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Are we there yet?


It's nearly the end of the creative line for the Backstreet Boys, who performed Tuesday night at the HSBC Arena. Sure, the place was packed with fans. But the group has lost nearly all the wide-eyed charm that made it appealing in the first place. And the act didn't demonstrate any new talents that would suggest a promising future.

The show was a makeup performance for a July date that was canceled due to member A.J. McLean's alcohol rehab stint. And indeed his recovery provided a bizarre subtext to the night. Twice it was announced that the night marked his 76th day of sobriety. And one fan even wore a shirt reading "A.J.: We're All So Proud." Ironically, this message seemed to speak to suffocating attention that fans give to the band members' personal lives, which is perhaps one of the things that drove the guy to drink in the first place.

One unfortunate result of delaying the concert was that it had the effect of making all of the group's tricks seem borrowed and stale. The guys made their entrance onto the stage, which had upraised wings like a jetliner, on elevated platforms in the same way that Janet Jackson did in her August show. And later they suddenly appeared on a platform in the center of the arena, which would've been exciting if 'N Sync hadn't pulled the same stunt three months ago at Ralph Wilson Stadium.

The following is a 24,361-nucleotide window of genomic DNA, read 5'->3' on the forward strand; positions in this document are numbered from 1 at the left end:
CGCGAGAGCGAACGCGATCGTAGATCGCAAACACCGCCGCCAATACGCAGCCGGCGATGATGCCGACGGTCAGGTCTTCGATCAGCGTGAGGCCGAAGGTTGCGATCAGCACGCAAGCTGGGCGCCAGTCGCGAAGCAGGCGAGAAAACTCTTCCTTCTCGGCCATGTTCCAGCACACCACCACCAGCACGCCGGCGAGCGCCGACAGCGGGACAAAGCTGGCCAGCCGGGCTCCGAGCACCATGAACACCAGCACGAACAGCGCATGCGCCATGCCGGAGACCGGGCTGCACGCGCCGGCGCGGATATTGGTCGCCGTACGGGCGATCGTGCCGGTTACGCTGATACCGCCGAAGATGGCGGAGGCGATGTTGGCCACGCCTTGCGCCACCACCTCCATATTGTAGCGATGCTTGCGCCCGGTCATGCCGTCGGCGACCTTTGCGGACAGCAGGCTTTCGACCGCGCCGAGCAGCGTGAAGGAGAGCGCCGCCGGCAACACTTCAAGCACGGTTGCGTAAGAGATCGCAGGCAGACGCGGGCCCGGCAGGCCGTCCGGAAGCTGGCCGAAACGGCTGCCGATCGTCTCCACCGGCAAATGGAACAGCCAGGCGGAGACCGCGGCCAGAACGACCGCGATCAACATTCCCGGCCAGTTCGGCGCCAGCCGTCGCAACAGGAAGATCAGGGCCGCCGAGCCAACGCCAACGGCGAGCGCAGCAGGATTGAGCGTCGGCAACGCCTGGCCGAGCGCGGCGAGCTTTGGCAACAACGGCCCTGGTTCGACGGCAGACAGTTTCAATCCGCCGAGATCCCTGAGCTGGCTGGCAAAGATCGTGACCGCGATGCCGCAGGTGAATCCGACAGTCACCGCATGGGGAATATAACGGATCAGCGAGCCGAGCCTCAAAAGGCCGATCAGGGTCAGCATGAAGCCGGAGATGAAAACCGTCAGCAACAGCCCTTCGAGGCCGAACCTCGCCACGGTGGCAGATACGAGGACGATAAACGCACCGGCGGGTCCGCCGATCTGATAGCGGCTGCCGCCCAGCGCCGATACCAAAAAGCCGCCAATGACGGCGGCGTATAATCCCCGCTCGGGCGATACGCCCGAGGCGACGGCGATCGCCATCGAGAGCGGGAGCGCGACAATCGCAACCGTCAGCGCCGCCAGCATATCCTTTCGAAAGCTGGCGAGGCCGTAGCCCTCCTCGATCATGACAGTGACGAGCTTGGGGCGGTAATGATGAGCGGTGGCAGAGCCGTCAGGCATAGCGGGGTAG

But this wasn't the only thing wrong with the production. The costumes ranged from drab to silly. The act started out wearing black pants with long black capes, which made the singers look like they were auditioning for one of "The Matrix" sequels. And then they donned bright red smocks as if they were about to serve the catch of the day at a seafood restaurant.

Additionally, the show was marred by a sound system that was so muffled that the group might have well have been performing next door. Even the Boys' best tunes -- "Quit Playing Games With My Heart," "As Long As You Love Me," "I Want It That Way," "More Than That" -- were rendered lifeless by the poor audio.

The main problem with the Boy's show, however, is that it seemed so, well, adult. The group's sappy, and increasingly overwrought, ballads dominated the set list. And even the staging seemed needlessly mature. The group styled itself as a doo-wop outfit for the meandering "I'll Never Break Your Heart." And later the members even did a dated cane dance that would've made Sammy Davis Jr. proud. Gone was any of the youthful energy the group had when it first appeared on the late 90s post-grunge pop landscape, nearly inaugurating the teen pop era.

At one point, the guys played a video skit showing themselves aged fifty years, but still performing their same old shtick. It would've been funny, if it didn't ring so plausibly true.


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